Home History Rano Ratan Singh Sodho – Unsung Hero of Sindh

Rano Ratan Singh Sodho – Unsung Hero of Sindh

Rano Ratan Singh Sodho – Unsung Hero of Sindh

Unfortunately the history of our brave kings has never been taught to us… The whole history of this part of land has been destroyed.

Rano Ratan Sing Sodho, as pronounced in Sindhi, was king of Amarkot (Officially spelled as Umerkot) area who revolted and fought against British for their demand of taxes.

According to history, when the British defeated the Talpurs and marched into Sindh in 1843, they appointed a local leader or chieftain by the name of Syed Mohammad Ali to collect revenue for them from the people of Umerkot. He imposed many extra taxes which were seen as unwanted and unfair. Then it was Rano Ratan Singh Sodho who challenged the British and refused to pay the taxes, becoming an icon for rebellion amongst his people. In 1847, Rana ended up killing the British-appointed Syed Mohammad Ali.

After being on the run for about six months he was finally captured. The punishment for disloyalty was death but Rana was pardoned by Queen Victoria after some lobbying by his influential Hindu friends. But Rana rejected the pardon and chose to die as a rebel rather than, as he said, face his people as a coward. Rana said ‘he had done what he did for his people and was not ashamed of having committed any crime in that cause.’

The steep climb to the platform built by the British in the middle of the fort and the gallows at its center

At the end, when he was being hanged before public, and was asked for his last wish, Rana only had one. “Untie my hands,” he said smiling. “I may be allowed to ‘curl up my moustache’ like any valiant Rajput.”  Then Rana raised his hands to his face, fixed his moustache by twirling both its ends and said he was ready.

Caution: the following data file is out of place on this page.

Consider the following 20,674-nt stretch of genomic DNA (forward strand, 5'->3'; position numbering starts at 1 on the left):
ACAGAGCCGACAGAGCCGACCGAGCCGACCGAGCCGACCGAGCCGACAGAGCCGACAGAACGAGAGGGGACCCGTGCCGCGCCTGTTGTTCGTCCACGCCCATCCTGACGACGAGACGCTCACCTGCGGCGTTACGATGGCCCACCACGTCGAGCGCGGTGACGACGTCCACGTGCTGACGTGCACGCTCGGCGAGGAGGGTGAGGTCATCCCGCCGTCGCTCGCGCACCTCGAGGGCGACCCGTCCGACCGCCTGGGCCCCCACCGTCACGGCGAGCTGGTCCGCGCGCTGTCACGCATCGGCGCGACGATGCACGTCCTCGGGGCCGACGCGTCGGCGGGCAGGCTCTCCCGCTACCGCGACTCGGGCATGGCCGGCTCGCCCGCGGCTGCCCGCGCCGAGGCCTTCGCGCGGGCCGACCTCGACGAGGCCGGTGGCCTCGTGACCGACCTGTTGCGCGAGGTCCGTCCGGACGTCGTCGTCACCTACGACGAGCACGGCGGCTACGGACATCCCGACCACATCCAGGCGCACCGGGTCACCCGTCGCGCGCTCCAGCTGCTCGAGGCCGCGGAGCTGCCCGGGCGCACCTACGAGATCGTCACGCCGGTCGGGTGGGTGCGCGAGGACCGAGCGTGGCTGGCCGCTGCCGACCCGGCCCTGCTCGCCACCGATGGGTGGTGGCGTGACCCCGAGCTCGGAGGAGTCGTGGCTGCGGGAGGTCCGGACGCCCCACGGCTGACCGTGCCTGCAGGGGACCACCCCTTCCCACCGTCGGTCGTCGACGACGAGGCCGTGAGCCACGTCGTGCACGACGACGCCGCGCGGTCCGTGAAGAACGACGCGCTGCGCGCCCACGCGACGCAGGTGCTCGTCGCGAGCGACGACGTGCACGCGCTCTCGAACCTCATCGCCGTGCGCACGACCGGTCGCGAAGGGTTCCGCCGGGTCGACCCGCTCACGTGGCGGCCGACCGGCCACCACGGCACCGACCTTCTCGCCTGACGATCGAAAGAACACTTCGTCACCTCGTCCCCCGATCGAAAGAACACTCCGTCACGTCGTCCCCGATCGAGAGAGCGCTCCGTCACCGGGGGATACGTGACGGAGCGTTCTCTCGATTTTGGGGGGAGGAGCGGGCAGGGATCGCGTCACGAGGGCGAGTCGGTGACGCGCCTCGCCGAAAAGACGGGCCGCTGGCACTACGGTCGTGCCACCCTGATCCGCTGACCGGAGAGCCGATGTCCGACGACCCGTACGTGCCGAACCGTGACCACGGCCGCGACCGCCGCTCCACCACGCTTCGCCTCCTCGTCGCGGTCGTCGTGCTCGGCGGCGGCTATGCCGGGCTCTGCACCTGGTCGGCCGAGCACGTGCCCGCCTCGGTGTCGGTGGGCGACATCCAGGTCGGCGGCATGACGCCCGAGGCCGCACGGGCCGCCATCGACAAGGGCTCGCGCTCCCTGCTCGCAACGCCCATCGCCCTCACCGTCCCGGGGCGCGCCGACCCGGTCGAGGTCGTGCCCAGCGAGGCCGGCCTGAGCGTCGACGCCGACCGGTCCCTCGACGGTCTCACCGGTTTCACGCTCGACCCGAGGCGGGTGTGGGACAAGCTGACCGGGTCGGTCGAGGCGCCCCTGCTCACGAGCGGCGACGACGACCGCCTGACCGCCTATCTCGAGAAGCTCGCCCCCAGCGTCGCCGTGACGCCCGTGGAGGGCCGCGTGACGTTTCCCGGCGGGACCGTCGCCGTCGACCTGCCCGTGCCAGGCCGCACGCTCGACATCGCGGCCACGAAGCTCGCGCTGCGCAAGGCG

There was a hoof mark at the entrance of the Umerkot Fort, an imprint of something that had happened there. The mark is from the mare of Rano Ratan Singh Sodho, who was hanged at this fort in the 1850s.

Rana-Ratan-Singh-SodhaIt is said that when the Rana was being taken to the gallows prepared for him atop a new and high platform overlooking the entire city, his mare (perhaps sensing something terrible was about to happen) went berserk at the entrance and banged into the bastion wall. In its frenzy it kicked quite high and one of its hoofs even damaged a bit of the wall. It is uncertain whether that hoof mark still exists on the fort wall after the repair and renovation carried out the antiquities department of Sindh a few years back.

Hung from the gallows until death, his lifeless form could be seen from all over Umerkot, exactly what the British wanted, in order to make an example of him and instill fear in the hearts of the people. Minutes after his death, his mare, which had collapsed after its initial reaction at the fort entrance, died too.

The fort belonged to the Sodha family since 1226 when they first conquered it. The walls were thick and broad enough for horse carts to ride on.

The museum built by the government inside the fort houses some local jewelry of Tharparkar, pictures of Jain temples along with paintings of the Mughal King Akbar, his father Humayun and mother Hamida Banu.

Textbooks tell us about the great Moghul King Akbar and Umerkot as his birthplace, but nowhere mention the name and story of Rana Ratan Singh. However, he is sung by folk singers in Sindh and Rajasthan, as his name is mentioned in such songs.

Amarkot-Umarkot_FortThis place played a big role in the survival of the Moghul dynasty otherwise it would have all ended with Humayun after his defeat at the hands of Sher Shah Suri. Humayun was escaping to Persia with about one hundred men. By the time he arrived in Umerkot he was down to 20 to 25 men and they were exhausted and sick. The then ruler of Umerkot, Rana Parshad Singh Sodha, gave him refuge. He told his people that Humayun may be a defeated king, but he was a king nevertheless and deserved their respect. It is said that Humayun stayed in Umerkot for seven months, regaining his strength under the protection of the Rana, until he was able to once again build an army and march on Kabul and Kandahar. While it would still take years before the Mughals regained the throne of Delhi, it was the refuge that Umerkot provided that allowed this dynasty to survive at all. This gives this fort an indelible place in the history of the subcontinent.

Rano Ratan Singh is the great grandfather of the current Rajput Rano – Hamir Singh, who is the 26th Rano of Amarkot. He has been member of Provincial Assembly of Sindh.


Source: Daily Dawn, Quora, Development News and other sources